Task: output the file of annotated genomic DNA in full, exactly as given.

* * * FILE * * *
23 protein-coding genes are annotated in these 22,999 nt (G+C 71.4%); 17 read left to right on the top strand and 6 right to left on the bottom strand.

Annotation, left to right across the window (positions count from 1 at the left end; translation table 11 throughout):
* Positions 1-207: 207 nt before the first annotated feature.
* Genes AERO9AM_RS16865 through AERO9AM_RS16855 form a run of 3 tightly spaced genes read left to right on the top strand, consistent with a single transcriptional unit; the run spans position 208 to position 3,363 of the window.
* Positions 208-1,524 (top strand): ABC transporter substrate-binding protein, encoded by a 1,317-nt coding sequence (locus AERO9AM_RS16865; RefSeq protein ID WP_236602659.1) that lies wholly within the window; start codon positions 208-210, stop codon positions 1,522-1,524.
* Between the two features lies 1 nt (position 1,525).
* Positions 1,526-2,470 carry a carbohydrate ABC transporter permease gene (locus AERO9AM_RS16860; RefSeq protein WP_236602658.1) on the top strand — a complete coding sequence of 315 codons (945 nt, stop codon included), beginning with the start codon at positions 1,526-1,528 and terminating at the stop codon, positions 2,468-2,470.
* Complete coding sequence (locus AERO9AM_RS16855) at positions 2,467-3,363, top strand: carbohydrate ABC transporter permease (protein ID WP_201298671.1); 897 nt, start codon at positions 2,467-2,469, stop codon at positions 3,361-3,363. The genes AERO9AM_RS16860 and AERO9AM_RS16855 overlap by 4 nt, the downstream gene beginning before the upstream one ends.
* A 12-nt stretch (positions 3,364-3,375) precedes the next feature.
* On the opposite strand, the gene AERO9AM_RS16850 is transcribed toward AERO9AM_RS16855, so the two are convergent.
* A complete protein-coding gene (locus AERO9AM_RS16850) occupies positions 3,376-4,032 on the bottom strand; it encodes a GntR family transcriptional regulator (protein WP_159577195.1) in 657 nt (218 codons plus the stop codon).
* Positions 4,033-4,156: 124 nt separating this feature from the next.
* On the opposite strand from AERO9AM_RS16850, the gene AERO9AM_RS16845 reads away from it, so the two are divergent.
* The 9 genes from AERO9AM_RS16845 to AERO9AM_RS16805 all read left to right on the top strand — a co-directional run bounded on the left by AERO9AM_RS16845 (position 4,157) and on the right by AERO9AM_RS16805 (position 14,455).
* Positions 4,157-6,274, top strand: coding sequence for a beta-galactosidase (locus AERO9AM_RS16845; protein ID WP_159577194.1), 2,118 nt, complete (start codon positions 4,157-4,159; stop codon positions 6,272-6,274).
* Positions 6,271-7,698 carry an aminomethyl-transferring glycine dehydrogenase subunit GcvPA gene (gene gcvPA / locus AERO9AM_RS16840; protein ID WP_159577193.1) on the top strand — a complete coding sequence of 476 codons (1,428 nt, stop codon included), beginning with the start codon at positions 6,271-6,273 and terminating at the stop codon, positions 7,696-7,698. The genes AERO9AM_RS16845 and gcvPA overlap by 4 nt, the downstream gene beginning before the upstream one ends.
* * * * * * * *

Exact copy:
23 protein-coding genes are annotated in these 22,999 nt (G+C 71.4%); 17 read left to right on the top strand and 6 right to left on the bottom strand.

Annotation, left to right across the window (positions count from 1 at the left end; translation table 11 throughout):
* Positions 1-207: 207 nt before the first annotated feature.
* Genes AERO9AM_RS16865 through AERO9AM_RS16855 form a run of 3 tightly spaced genes read left to right on the top strand, consistent with a single transcriptional unit; the run spans position 208 to position 3,363 of the window.
* Positions 208-1,524 (top strand): ABC transporter substrate-binding protein, encoded by a 1,317-nt coding sequence (locus AERO9AM_RS16865; RefSeq protein ID WP_236602659.1) that lies wholly within the window; start codon positions 208-210, stop codon positions 1,522-1,524.
* Between the two features lies 1 nt (position 1,525).
* Positions 1,526-2,470 carry a carbohydrate ABC transporter permease gene (locus AERO9AM_RS16860; RefSeq protein WP_236602658.1) on the top strand — a complete coding sequence of 315 codons (945 nt, stop codon included), beginning with the start codon at positions 1,526-1,528 and terminating at the stop codon, positions 2,468-2,470.
* Complete coding sequence (locus AERO9AM_RS16855) at positions 2,467-3,363, top strand: carbohydrate ABC transporter permease (protein ID WP_201298671.1); 897 nt, start codon at positions 2,467-2,469, stop codon at positions 3,361-3,363. The genes AERO9AM_RS16860 and AERO9AM_RS16855 overlap by 4 nt, the downstream gene beginning before the upstream one ends.
* A 12-nt stretch (positions 3,364-3,375) precedes the next feature.
* On the opposite strand, the gene AERO9AM_RS16850 is transcribed toward AERO9AM_RS16855, so the two are convergent.
* A complete protein-coding gene (locus AERO9AM_RS16850) occupies positions 3,376-4,032 on the bottom strand; it encodes a GntR family transcriptional regulator (protein WP_159577195.1) in 657 nt (218 codons plus the stop codon).
* Positions 4,033-4,156: 124 nt separating this feature from the next.
* On the opposite strand from AERO9AM_RS16850, the gene AERO9AM_RS16845 reads away from it, so the two are divergent.
* The 9 genes from AERO9AM_RS16845 to AERO9AM_RS16805 all read left to right on the top strand — a co-directional run bounded on the left by AERO9AM_RS16845 (position 4,157) and on the right by AERO9AM_RS16805 (position 14,455).
* Positions 4,157-6,274, top strand: coding sequence for a beta-galactosidase (locus AERO9AM_RS16845; protein ID WP_159577194.1), 2,118 nt, complete (start codon positions 4,157-4,159; stop codon positions 6,272-6,274).
* Positions 6,271-7,698 carry an aminomethyl-transferring glycine dehydrogenase subunit GcvPA gene (gene gcvPA / locus AERO9AM_RS16840; protein ID WP_159577193.1) on the top strand — a complete coding sequence of 476 codons (1,428 nt, stop codon included), beginning with the start codon at positions 6,271-6,273 and terminating at the stop codon, positions 7,696-7,698. The genes AERO9AM_RS16845 and gcvPA overlap by 4 nt, the downstream gene beginning before the upstream one ends.